You are on page 1of 2

Grammatical functions Richard Hudson 2007 Words are like little people, and like people, theyre gregarious.

They like to work together in teams where each word plays a distinct role, so grammatical analysis is rather like understanding the dynamics of a group of people. Think of a staff meeting, for example. There are different kinds of people different ages, sexes, qualifications, etc and partly because of these differences, each person plays a different role in the meeting. Likewise in a sentence: there are different kinds of words nouns, verbs, adjectives and so on and they each play a different role in the sentence. The technical term for kinds of words is, of course, word classes, and that for their roles is grammatical functions. Some people think that classifying words is the end of grammatical analysis, but in fact its just the beginning. For any word in a sentence, there are two grammatical questions, not one: What word class does it belong to? What is its grammatical function? These are separate questions, with answers drawn from a separate vocabulary. For word classes we have the familiar parts of speech (noun, verb and so on), but for grammatical functions we use slightly less familiar terms. These include subject and object, but the most basic ones are head and dependent, which only make sense in relation to a phrase. If you understand these three terms, then the rest of syntax is just filling in details. In this technical vocabulary, a phrase is any team of words that collectively express a single meaning. An entire sentence is a phrase, and so is a two word combination such as English teacher. This means that one phrase may be part of another, Chinese-box style. For example, the phrase [about grammar] might be part of a larger phrase [easy books [about grammar]]. (The brackets are a very useful notation for showing phrases, but there are others such as trees and arrow-diagrams.) For beginners, synthesis is easier than analysis, so you and your class can have endless fun building larger and larger phrases. The members of a phrase team contribute to its collective aim in different ways: The head is in charge of the basic meaning and of the external grammatical relations. The dependents help to make the meaning more precise, and only relate grammatically to the head. For example, take [easy books [about grammar]]: The head is books, so easy books about grammar are books, not grammar (or easiness); and grammatically, the phrase relates to other words like a plural noun e.g. we use a plural verb in Easy books about grammar are [not: is] plentiful. Easy is a dependent of books because easy books are books and easy is only related grammatically to books. About is also a dependent of books for the same reasons, but it doubles up as the head of a smaller phrase, [about grammar]. Given these elementary ideas, grammatical functions are reasonably obvious in most phrases, though some phrases are much more challenging.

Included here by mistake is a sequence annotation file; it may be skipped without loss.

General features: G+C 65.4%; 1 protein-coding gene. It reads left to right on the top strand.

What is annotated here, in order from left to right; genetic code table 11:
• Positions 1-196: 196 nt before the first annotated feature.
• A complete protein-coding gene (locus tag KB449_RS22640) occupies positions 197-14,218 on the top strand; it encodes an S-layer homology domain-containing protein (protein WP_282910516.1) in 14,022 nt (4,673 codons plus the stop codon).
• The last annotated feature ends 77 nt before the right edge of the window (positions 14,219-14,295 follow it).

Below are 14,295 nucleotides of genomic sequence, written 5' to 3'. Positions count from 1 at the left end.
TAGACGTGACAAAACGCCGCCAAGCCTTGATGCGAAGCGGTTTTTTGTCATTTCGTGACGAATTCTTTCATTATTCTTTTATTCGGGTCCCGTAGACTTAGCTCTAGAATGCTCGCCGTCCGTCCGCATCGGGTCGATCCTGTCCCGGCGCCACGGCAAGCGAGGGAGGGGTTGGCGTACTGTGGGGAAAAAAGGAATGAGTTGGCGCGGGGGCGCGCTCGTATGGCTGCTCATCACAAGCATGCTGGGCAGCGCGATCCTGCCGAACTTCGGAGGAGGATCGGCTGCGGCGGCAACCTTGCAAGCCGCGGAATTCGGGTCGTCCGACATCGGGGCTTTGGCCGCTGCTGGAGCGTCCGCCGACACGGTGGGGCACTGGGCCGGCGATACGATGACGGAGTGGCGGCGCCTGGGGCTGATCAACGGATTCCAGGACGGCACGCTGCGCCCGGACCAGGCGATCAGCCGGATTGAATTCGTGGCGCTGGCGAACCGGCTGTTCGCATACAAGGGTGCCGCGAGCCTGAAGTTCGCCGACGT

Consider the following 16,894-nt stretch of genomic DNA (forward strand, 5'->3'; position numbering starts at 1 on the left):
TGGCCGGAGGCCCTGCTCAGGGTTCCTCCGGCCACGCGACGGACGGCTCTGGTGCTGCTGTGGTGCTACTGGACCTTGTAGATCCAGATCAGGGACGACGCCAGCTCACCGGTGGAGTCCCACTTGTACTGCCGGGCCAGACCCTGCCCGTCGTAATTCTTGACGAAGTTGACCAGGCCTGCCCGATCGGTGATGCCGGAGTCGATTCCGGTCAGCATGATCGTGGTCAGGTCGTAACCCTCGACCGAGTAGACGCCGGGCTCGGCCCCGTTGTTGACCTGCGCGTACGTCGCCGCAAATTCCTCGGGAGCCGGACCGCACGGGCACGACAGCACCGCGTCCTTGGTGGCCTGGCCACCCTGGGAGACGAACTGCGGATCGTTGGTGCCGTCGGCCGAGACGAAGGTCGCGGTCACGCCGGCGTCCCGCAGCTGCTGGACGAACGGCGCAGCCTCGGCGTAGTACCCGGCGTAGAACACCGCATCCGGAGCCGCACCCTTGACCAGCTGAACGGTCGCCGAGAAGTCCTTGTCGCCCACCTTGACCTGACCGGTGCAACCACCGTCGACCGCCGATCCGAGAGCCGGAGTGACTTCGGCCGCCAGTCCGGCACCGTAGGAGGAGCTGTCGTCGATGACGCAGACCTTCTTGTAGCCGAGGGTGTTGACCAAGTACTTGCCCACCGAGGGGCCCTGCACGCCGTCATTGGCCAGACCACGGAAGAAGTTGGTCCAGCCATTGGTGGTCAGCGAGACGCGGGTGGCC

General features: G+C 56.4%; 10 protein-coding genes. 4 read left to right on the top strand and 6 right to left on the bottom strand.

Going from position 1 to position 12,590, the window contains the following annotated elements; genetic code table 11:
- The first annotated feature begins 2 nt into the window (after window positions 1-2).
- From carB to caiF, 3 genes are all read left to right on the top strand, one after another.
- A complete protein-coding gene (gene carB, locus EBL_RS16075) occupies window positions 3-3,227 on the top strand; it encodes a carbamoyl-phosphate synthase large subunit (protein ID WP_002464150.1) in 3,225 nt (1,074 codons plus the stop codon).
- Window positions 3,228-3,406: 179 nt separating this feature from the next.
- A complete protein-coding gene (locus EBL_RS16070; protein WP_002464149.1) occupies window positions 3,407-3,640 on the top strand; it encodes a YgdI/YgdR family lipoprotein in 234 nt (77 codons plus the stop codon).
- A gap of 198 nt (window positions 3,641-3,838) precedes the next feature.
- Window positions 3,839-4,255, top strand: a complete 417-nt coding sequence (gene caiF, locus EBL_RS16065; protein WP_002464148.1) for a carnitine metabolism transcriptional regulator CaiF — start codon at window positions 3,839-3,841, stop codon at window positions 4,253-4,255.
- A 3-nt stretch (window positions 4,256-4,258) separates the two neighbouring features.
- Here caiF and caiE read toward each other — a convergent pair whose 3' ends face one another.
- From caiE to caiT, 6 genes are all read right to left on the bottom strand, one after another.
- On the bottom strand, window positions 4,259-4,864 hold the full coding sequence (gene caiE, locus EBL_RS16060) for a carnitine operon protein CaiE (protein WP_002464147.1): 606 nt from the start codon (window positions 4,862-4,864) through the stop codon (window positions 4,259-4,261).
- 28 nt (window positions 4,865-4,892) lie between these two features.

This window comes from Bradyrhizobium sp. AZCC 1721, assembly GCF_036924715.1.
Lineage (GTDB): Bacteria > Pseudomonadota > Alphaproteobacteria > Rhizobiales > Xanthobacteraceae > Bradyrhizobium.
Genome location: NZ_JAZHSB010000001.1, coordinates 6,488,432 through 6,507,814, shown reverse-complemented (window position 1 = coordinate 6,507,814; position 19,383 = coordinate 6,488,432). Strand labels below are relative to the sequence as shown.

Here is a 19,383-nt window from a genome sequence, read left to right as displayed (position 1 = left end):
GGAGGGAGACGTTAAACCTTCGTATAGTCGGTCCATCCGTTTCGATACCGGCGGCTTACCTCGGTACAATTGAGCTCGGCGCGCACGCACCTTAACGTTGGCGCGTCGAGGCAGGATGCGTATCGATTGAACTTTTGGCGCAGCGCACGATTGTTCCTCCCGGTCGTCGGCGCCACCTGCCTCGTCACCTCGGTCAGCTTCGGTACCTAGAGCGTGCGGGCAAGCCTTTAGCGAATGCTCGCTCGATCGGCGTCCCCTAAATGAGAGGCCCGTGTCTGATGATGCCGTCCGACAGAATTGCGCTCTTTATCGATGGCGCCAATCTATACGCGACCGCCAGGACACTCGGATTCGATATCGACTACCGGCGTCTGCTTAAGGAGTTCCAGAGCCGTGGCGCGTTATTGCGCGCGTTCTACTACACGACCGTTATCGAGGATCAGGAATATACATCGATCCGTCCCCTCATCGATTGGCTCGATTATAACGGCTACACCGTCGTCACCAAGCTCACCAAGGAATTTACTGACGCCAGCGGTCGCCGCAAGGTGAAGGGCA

Functions are far more interesting than classes because you can never simply look them up in a dictionary, so they require a degree of sensitivity to overall sentence structure. In most sentences, each word but one depends on one other word so analysing a sentence requires us to pair the words off as heads and dependents. This often demands careful thought and often reveals ambiguities that we might not otherwise notice: He mended the table in the bathroom. (Where did he mend it? or: Which table?) He put the table in the bathroom. (Why not: Which table?) He mended the leak in the pipe. (Why not: Where did he mend it?) And others, of course, are jokes: Last night I shot an elephant in my pyjamas. What he was doing in my pyjamas Ill never know. (Groucho Marx) A man-eating fish saw a man eating fish, and ate him. And in case youre looking for a practical pay-off, notice the hyphen in the last joke.